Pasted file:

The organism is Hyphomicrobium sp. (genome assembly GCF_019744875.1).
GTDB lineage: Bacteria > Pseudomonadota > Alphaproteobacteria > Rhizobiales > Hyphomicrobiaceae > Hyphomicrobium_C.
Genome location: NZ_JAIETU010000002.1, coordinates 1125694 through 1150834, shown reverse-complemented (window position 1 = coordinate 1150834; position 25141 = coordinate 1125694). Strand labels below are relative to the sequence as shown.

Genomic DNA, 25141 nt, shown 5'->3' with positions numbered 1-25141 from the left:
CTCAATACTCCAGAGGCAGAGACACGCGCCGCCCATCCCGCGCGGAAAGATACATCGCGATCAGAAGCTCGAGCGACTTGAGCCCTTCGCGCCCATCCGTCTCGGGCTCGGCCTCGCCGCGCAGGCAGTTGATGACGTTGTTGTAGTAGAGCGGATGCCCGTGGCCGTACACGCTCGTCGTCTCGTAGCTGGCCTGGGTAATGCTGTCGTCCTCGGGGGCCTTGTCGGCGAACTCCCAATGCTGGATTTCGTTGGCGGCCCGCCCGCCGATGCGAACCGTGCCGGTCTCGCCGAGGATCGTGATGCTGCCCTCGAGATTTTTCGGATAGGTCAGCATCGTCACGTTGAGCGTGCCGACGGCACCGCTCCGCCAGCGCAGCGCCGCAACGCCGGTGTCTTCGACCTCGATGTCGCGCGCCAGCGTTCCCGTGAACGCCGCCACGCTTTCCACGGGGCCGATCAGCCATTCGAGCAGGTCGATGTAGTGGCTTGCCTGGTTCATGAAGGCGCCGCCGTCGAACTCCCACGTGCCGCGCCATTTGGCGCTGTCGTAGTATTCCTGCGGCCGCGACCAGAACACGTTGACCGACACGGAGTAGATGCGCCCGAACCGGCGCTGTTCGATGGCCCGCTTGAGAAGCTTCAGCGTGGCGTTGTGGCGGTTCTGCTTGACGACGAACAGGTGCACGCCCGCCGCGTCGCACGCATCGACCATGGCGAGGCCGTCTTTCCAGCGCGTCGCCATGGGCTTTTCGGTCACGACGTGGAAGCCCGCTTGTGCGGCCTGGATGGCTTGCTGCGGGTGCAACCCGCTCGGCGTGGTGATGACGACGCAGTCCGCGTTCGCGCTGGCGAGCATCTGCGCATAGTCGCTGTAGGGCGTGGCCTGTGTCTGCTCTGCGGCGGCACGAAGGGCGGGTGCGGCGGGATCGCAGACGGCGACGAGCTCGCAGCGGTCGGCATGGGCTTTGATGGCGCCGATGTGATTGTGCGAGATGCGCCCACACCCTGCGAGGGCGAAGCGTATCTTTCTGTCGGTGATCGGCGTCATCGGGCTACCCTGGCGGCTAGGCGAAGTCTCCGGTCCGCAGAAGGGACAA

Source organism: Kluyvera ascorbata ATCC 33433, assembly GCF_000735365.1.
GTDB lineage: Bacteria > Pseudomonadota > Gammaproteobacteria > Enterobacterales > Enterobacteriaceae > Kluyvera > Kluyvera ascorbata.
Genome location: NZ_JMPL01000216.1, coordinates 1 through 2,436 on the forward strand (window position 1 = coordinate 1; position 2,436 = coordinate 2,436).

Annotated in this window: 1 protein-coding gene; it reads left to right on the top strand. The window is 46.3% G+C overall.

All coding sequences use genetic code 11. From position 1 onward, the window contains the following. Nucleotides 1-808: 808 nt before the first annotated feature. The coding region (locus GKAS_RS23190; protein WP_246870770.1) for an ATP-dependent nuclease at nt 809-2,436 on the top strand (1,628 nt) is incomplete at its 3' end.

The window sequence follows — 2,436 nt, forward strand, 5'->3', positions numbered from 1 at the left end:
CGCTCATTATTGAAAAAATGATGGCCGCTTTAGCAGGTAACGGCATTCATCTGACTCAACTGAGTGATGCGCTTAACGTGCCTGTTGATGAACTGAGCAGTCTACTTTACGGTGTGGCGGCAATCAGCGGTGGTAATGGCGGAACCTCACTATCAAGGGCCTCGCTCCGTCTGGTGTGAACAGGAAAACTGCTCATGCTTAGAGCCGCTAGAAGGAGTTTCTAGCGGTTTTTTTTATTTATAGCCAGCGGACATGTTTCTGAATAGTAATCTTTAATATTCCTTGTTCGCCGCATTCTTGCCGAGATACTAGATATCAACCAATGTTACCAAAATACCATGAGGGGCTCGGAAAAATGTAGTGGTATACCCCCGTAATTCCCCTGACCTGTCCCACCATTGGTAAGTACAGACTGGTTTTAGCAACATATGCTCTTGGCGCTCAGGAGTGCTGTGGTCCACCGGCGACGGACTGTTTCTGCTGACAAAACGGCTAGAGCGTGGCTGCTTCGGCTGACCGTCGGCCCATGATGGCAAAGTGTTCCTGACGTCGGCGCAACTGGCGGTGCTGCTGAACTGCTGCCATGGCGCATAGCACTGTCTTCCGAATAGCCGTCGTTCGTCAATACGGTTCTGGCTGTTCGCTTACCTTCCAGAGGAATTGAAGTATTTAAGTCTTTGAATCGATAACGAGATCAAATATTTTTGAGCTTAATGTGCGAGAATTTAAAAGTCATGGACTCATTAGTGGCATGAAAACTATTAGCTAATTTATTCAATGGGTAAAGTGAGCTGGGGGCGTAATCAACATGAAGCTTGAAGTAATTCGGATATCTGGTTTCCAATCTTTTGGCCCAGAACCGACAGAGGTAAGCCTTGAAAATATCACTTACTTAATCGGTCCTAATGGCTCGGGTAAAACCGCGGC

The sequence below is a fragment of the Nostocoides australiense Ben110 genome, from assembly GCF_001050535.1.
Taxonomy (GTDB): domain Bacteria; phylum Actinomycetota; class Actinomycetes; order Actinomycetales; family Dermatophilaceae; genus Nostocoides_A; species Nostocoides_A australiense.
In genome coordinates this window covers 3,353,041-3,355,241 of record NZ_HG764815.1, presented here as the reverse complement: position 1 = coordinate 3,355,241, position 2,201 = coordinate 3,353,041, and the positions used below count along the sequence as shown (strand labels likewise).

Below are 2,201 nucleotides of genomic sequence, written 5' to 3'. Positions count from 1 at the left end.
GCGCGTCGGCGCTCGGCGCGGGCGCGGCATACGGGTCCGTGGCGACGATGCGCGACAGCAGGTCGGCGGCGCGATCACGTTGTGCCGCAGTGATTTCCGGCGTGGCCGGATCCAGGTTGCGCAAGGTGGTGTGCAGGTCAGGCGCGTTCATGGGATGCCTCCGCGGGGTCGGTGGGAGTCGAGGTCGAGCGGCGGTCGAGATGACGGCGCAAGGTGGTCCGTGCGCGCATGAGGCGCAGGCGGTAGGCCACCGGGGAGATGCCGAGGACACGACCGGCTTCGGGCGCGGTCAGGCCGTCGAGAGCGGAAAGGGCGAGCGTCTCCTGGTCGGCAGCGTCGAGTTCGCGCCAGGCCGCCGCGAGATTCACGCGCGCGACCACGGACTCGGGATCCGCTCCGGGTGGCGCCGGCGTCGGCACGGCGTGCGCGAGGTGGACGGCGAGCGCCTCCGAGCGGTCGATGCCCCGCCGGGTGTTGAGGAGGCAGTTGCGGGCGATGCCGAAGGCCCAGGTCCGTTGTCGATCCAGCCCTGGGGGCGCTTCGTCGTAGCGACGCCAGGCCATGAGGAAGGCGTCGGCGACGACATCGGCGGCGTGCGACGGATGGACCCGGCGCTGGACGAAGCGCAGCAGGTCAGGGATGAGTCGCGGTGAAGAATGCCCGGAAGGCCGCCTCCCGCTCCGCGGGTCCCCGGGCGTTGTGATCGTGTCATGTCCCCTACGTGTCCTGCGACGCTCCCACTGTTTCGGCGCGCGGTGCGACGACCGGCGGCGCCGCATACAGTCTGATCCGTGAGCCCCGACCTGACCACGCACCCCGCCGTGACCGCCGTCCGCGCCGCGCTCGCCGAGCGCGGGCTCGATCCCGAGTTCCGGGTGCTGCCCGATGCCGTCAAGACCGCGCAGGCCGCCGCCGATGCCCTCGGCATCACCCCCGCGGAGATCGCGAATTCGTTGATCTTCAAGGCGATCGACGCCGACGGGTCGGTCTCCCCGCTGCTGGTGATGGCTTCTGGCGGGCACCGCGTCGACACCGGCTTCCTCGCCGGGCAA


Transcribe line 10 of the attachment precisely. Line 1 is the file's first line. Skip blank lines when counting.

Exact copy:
All coding sequences use genetic code 11. From position 1 onward, the window contains the following. Nucleotides 1-808: 808 nt before the first annotated feature. The coding region (locus GKAS_RS23190; protein WP_246870770.1) for an ATP-dependent nuclease at nt 809-2,436 on the top strand (1,628 nt) is incomplete at its 3' end.